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Battle of Halmstad
Part of the Scanian War
Slaghalm1676.jpg
Battle of Halmstad
Date August 17, 1676
Location Halmstad
Result Decisive Swedish victory
Belligerents
Flag of Sweden.svg Sweden Flag of Denmark.svg Denmark
Commanders
Charles XI
Field Marshal Simon Grundel-Helmfelt
Major General Jakob Duncan
Strength
5,300 4,000
Casualties and losses
49 KIA
130 wounded
1,000 KIA
1,500 POW

The Battle of Halmstad (also known as the Battle at Fyllebro) was fought at Fyllebro, approximately five km south of the town Halmstad in southwest Sweden on August 17, 1676. It was the last battle in Halland between Denmark and Sweden.

Prelude

The Danish army that landed at Helsingborg in Scania in late June 1676 managed to conquer almost the whole province in less than a month. The Swedish army had to retreat north to Växjö.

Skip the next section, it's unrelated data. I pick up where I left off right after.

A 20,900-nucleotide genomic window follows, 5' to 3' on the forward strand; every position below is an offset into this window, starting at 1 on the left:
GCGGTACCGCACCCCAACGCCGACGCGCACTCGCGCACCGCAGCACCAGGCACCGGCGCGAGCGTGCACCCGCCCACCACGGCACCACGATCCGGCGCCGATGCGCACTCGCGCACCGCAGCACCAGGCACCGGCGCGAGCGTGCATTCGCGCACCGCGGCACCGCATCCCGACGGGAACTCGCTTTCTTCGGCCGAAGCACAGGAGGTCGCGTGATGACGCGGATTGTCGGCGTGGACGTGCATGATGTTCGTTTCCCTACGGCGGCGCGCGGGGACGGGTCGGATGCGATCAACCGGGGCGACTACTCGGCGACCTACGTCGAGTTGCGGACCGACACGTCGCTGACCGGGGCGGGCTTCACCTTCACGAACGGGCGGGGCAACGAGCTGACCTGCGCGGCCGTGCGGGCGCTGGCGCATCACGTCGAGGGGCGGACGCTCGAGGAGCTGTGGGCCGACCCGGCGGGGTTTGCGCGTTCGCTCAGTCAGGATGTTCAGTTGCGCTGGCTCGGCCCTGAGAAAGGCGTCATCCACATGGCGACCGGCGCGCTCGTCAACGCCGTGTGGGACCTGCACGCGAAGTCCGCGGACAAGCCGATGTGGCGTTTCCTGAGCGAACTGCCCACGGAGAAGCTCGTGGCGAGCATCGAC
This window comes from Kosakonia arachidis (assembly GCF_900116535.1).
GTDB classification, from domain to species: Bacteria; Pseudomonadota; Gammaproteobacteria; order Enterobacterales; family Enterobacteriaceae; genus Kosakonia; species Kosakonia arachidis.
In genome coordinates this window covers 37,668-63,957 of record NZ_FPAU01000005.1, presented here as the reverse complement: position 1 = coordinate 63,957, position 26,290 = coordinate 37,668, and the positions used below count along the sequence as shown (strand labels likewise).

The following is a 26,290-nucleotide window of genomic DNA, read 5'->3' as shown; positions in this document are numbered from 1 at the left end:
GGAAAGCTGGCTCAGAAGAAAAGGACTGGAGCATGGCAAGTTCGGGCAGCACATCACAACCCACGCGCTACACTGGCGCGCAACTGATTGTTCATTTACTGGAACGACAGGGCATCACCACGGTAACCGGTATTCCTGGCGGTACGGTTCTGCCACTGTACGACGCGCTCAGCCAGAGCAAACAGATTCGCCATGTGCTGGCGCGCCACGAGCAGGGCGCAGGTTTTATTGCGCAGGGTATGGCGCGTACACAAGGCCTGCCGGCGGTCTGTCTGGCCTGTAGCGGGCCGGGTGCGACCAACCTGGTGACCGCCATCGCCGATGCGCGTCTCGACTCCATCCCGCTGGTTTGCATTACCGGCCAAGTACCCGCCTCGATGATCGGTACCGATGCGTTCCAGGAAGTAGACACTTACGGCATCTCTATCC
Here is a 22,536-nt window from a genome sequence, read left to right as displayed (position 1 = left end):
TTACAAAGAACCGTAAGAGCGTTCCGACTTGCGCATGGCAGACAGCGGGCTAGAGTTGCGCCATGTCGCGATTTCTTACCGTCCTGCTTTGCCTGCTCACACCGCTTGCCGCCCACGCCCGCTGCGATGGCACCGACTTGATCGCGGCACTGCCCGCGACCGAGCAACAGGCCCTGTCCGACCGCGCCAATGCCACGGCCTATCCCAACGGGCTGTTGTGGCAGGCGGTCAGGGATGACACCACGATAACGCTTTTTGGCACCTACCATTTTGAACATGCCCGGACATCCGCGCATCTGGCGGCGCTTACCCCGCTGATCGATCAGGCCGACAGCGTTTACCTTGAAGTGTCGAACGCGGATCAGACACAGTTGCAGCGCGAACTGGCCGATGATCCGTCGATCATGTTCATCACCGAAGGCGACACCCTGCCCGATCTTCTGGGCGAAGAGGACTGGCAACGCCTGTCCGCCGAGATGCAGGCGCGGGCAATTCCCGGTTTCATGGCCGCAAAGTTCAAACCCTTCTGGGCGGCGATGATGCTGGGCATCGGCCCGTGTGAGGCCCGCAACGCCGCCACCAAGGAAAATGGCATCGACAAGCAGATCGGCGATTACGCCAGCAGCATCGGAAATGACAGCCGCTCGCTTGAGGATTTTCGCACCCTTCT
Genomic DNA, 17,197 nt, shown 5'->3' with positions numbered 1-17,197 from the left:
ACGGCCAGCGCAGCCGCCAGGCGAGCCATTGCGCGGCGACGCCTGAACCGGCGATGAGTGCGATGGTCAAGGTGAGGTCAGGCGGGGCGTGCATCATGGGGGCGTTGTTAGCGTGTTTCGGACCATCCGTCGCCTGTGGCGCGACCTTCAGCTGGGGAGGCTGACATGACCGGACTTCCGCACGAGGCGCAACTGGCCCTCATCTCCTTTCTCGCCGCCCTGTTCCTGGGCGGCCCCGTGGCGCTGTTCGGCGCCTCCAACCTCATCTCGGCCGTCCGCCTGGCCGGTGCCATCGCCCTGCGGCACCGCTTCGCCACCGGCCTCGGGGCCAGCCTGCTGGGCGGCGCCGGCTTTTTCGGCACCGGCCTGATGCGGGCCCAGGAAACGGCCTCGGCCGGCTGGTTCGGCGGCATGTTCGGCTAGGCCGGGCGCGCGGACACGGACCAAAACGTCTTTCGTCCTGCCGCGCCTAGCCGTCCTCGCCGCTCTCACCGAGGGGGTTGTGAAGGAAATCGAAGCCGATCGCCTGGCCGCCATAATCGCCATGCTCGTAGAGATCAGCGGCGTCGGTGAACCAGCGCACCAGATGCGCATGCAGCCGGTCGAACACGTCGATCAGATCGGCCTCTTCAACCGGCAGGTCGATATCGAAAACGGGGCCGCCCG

In early August, General Jakob Duncan with about 4,000 Danish troops was sent north, to the province of Halland, to take Halmstad and if possible advance further north to join General Ulrik Frederick Gyldenløve, who had reached Gothenburg with a Norwegian army and was threatening to besiege the city.

On August 11, King Charles XI and his small army headed west to intercept Duncan. At noon August 17 the Swedish army had reached the only road from Scania to Halmstad and Duncan was trapped. They torched the bridge leading south and headed north.

The day before, Duncan had been informed about Swedish troops heading in his direction but as he assumed that it was just a smaller unit under General Ascheberg he made no haste when he decided to leave Halmstad and return south to Scania.